Harvey review – Steven Berkoff explores Weinstein's psyche

Playground theatre, London
This attempt to delve into the disgraced movie mogul’s mind finds rage, denial and hate

The theatre’s promotional blurb warns that Steven Berkoff will go “where no one dares: inside Harvey Weinstein’s head”. Berkoff does as billed, with a 45-minute dramatic monologue imagining the inner world of the disgraced Hollywood film mogul, who has pleaded not guilty to charges of sexual assault and rape. Weinstein denies all claims of nonconsensual sex.

But for all its promise to those who want to peer, imaginatively, into the dark heart of the #MeToo story, this production – written, directed and solo performed by the 81-year-old Berkoff – presents little beyond what we know from the headlines and the graphic allegations.

Berkoff’s Harvey is unwilling – or unable – to search far into his soul. Instead, he is caught in a repeated cycle of denial, blame, regret and rage, so that the evil on show reveals nothing more than its own banality. Even if this is the point, the endless repetition does not make for gripping drama.

Harvey emerges in T-shirt and tracksuit bottoms, shoulders slumped and face unshaven. An initial, lugubrious voiceover summarises his rise and fall: “Oh Harvey … over 80 women have come forward … After all those films: sex, lies and videotape, The Crying Game, Pulp Fiction, for which you won an Academy Award …”

Lacks complexity … Berkoff as Harvey Weinstein. Photograph: Richard Young/Rex/Shutterstock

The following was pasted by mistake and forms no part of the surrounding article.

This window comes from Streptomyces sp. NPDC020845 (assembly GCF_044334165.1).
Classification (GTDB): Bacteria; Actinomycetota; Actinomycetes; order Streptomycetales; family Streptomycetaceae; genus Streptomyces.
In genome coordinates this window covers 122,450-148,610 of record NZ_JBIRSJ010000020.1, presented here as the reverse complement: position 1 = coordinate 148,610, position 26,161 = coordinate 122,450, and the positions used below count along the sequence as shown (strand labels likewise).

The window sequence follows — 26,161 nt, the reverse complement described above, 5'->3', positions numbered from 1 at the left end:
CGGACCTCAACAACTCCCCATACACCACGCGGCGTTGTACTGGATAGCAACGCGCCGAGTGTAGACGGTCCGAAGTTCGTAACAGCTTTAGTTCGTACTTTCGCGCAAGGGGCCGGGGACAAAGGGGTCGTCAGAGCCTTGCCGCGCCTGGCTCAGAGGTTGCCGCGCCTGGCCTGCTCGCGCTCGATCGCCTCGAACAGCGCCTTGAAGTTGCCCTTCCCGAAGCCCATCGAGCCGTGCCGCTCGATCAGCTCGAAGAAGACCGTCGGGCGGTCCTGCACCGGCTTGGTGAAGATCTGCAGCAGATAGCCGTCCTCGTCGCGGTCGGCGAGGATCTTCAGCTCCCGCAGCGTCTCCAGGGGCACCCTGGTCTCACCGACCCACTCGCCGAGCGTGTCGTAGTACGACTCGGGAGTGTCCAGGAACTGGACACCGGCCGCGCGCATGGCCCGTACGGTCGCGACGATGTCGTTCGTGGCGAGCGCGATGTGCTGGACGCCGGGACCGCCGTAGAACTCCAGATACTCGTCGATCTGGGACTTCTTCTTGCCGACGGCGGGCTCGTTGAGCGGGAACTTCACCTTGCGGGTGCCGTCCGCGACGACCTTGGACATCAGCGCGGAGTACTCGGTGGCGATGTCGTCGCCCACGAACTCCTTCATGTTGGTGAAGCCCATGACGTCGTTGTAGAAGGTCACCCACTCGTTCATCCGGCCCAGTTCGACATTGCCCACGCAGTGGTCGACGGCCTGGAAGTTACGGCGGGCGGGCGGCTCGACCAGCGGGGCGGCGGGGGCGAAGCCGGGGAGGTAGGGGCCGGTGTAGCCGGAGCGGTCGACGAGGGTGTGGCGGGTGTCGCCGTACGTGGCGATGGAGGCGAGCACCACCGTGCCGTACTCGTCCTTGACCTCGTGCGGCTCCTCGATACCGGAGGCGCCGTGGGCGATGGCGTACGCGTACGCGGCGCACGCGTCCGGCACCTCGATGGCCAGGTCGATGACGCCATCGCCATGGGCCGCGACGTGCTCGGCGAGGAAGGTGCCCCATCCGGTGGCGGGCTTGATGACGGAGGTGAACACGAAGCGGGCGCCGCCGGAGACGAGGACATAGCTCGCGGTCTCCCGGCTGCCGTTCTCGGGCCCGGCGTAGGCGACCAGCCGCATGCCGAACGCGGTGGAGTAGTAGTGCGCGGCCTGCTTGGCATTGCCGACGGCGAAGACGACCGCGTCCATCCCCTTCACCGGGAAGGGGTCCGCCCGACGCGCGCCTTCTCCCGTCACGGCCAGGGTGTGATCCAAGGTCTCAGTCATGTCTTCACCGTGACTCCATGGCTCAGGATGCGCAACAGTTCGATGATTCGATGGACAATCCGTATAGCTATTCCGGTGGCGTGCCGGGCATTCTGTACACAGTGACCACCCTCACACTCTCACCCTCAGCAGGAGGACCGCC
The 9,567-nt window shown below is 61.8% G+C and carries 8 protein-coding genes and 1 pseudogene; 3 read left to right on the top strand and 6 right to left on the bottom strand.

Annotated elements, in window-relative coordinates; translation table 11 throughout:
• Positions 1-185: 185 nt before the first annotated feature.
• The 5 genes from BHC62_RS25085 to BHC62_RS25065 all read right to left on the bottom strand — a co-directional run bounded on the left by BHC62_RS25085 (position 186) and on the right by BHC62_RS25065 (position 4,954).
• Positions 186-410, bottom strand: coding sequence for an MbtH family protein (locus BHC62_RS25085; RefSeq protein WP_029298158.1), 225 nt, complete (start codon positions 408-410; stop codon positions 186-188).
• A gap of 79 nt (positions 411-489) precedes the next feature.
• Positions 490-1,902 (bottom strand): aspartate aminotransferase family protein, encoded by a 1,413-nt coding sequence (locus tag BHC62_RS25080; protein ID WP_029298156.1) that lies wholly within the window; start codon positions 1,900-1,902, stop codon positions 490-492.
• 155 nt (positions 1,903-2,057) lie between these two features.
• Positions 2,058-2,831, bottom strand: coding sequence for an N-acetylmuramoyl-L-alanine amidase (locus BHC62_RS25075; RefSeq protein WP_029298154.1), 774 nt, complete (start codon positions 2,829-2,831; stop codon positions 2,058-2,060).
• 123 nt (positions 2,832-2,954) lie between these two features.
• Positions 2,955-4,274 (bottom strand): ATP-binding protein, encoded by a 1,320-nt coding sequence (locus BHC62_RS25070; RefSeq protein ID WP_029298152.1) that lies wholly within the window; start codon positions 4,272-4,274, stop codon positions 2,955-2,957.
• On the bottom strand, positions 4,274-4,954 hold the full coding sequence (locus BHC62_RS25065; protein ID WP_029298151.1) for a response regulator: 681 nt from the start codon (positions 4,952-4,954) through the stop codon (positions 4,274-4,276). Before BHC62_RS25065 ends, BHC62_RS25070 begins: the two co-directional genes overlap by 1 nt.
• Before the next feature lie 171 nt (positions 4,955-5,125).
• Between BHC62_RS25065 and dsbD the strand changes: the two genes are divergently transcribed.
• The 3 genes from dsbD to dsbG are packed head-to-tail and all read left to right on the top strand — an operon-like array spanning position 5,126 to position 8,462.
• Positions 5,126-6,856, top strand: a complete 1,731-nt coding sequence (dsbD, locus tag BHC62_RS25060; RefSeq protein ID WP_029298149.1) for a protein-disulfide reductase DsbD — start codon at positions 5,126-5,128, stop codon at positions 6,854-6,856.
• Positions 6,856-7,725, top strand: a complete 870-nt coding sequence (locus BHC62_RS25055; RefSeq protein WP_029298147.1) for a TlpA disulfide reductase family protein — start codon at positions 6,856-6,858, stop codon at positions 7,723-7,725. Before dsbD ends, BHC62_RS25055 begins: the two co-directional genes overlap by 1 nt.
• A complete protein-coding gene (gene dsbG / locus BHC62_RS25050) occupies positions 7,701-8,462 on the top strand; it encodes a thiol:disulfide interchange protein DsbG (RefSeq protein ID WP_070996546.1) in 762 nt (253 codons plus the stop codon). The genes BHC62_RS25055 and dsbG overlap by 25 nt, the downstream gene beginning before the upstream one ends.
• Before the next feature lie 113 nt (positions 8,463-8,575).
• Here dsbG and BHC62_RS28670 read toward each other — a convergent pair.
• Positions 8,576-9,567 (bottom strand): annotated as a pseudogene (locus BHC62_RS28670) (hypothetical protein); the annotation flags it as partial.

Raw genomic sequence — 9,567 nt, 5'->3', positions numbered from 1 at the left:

The set is a prison cell with an interrogation-room quality. The stage is vast and empty except for a red leather chair and footstool spotlit at its centre. Berkoff has always presented a forceful physicality on stage, so it is puzzling that he remains seated and static for most of the play. He stands up towards the end and comes alive in body and voice, but he quickly sits back down and the effect is lost.

Berkoff’s characterisation does not tunnel far down into the psyche, but the emotional switches from blame to self-loathing do at least capture the paradox of misogyny. Just beneath the surface of Harvey’s hate of the beautiful women he encounters (“The money they spend on their lips and hips and tits”) is deep-seated physical inadequacy (“You are fat and ugly”), the fear of rejection (“No bitch is going to fantasise over you”), and a grubby, pubescent sexual yearning (“Flesh, flesh!”).

There is little complexity, or narrative variety, beyond this. We do not learn anything of Harvey’s early life that might have provided psychological clues to his behaviour. Neither is there a detailed backstory around his wife and children who are only briefly mentioned. Berkoff has claimed there is an antisemitic subtext in the reporting of the Weinstein case, and it seems like a missed opportunity that his play does not touch on that complex ground, either.

The drama ends up as neither tragedy nor the dark farce David Mamet has promised in his forthcoming Weinstein-inspired drama. The audience is cornered into a discomforting voyeurism as we listen to his justifications, self-pity and victim-blaming: “They don’t have to come to me in a hotel room. There’s no gun to their heads.”

The monologue is interspersed with periodic voiceovers by unnamed victims who narrate accounts of forced fondlings, masturbatory assaults and hotel-room rapes. Alongside, there are graphic mentions of semen-spurting by Harvey himself, with occasional apologetic asides for his language: “It just comes out of my mouth. I’m sorry it’s disgusting. There are some ladies here.”